Five ways to cut the cost of electrical items
Once you've checked the product specifications, read the reviews and found the product that's right for you, it's time to focus on getting the best possible deal.
To do this, first check out the price comparison sites such as Kelkoo.co.uk and PriceRunner.co.uk. These take pricing details from thousands of retailers so you can quickly find the cheapest deal.
Cristina Rebollo, a spokeswoman for Kelkoo, says: "We have relationships with more than 3,000 retailers, all of whom send us their latest prices. The electrical section is particularly large, with four price updates every day."
But, even if your first venture on to one of these sites throws up a sizeable saving, it's still worth looking on other price comparison sites too. Although they all carry prices from thousands of retailers, none of them have all of them, so do shop around.
When comparing prices it's also important not to overlook delivery charges.
"Electrical goods such as washing machines and televisions are big items, which means they can be expensive to deliver," says Marc Thomas, country manager at PriceRunner.co.uk.
For example, Comet charges between £5.82 and £49.95 for delivery, depending on the size of the item. "We include the retailers' delivery costs in our product listings so you know the full price from the start," he adds.
Once you've tracked down the cheapest price, it's worth checking whether you could get it any lower. Special websites are available that list discount codes, for example myvouchercodes.co.uk, vouchercodes.com or discountvouchers.co.uk.
Additionally, Kelkoo.co.uk has its own discount vouchers section on its website. "We have thousands of vouchers from retailers on our site," says Rebollo. "If you're lucky you could get a further 10% or more off the price."
It also offers a cashback service, which can help to keep costs down. With this you register for cashback offers that could be up to 24% of the cost of the product. "The average is 7% and you'll receive this back as a cheque after you've bought the item," Rebollo adds.
Alternatively, you could use a cashback credit card to make your purchase; as long as you pay off the balance within the interest-free period, this payment method will leave you quids in.
Although it's terribly un-British, a spot of haggling can help knock the price down further. Asking for a reduction won't cost you a penny but, if you feel nervous about this, remember times are tough and retailers are keen to shift their goods, whatever the price.
"It is the year of the consumer so make the most of it," adds Thomas.
Your chances of securing a saving are also increased if you're buying more than one item, for example a washing machine and a fridge or a laptop and printer.
Cash or credit?
There are several ways to pay for your new purchase and many retailers will be keen to sign you up to a store card credit agreement. Although these spread the cost, they can be expensive so check the APR before you sign up to anything.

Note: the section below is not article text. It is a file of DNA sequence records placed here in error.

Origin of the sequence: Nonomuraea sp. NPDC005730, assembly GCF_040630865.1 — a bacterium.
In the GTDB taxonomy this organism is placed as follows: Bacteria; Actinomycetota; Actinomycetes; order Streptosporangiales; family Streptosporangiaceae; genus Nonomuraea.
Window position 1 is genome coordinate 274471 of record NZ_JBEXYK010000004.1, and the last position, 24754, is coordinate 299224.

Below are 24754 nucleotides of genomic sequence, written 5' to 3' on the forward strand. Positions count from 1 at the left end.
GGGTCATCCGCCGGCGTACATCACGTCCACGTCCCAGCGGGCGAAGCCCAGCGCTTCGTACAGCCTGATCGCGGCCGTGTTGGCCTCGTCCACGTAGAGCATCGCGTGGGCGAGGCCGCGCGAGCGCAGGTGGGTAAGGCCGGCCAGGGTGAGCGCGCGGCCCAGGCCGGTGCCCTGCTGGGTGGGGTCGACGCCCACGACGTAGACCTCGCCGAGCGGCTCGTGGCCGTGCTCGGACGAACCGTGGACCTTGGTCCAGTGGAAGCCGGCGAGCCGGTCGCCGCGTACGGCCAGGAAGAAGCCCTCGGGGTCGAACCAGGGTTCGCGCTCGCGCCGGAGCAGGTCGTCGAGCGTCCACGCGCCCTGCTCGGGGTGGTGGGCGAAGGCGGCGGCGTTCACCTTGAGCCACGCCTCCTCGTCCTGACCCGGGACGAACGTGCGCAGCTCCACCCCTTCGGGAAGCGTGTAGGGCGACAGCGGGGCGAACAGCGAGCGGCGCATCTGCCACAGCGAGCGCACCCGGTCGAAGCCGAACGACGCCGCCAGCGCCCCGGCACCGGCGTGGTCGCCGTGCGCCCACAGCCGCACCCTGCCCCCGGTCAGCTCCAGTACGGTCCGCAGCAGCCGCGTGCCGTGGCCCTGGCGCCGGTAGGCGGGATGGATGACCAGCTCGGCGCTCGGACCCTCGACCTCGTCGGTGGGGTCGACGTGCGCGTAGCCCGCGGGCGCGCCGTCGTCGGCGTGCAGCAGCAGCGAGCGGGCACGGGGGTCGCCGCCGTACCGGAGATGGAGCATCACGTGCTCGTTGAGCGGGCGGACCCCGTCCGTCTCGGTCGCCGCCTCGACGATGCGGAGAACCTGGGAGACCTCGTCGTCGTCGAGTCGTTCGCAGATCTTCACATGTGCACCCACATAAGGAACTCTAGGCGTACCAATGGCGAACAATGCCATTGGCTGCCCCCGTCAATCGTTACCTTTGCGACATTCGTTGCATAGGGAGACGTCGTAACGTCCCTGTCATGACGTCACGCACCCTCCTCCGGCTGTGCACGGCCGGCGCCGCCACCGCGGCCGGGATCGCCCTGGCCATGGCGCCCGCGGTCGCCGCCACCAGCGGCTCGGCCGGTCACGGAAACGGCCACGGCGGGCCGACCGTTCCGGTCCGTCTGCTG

Credit cards are a cheaper option. Most have lower APRs but to really get value from them look to pay off the balance within the interest-free period. This will be up to 59 days on most cards but, if you'd like longer, a card with a 0% introductory rate could extend this significantly.
Of course, using cash to pay for items may seem like the most simple option, as there is no risk of you having to pay interest down the line.
However, bear in mind that using a credit card has an additional advantage as, under section 75 of the Consumer Credit Act, if you buy something that costs more than £100 and it goes wrong, you can turn to the credit card company to get your money back.
Whether you're spending a couple of hundred pounds or several thousand, chances are you'll be offered an extended warranty alongside the product you're buying.
This is a form of insurance that protects you if your appliance breaks down after a year or so. For example, Comet automatically includes a two-year warranty on its Siemens washers, but will extend this by another year for a further £124.99 (£104.99 for the cheaper models).
However, bear in mind that extended warranties are rarely worth paying extra for. This is because you automatically receive better protection under the Sale of Goods Act, which states items be must be of satisfactory quality and fit for purpose, and this can apply for up to six years after the purchase in England and Wales, or five years in Scotland.
If you do decide you'd prefer some extra protection, avoid buying the extended warranty on offer at the point of sale. Modern domestic appliances are reasonably reliable and the additional protection you receive under the Sale of Goods Act means you might be wasting your money.
Remember, if you do buy an extended warranty, you have 45 days to cancel it.
Used by the holder to buy goods and services, credit cards also have a monthly or annual spending limit, which may be raised or lowered depending on the creditworthiness of the cardholder. But unlike charge cards, borrowers aren’t forced to pay the balance off in full every month and, as long as they make a stated minimum payment, can carry a balance from one month to the next, generating compound interest. As the issuing company is effectively giving you a short-term loan, most credit cards have variable and relatively high interest rates. Allowing the interest to compound for too long may result in dire financial straits.
This is used to compare interest rates for borrowing. It is the total (or “gross”) interest you’ll pay over the life of a loan, including charges and fees. For credit cards where interest is charged at more frequent intervals, the APR includes a “compounding” effect (paying interest on interest). So for a credit card charging 2% interest a month (equating to 24% a year), the APR would actually be 26.82%.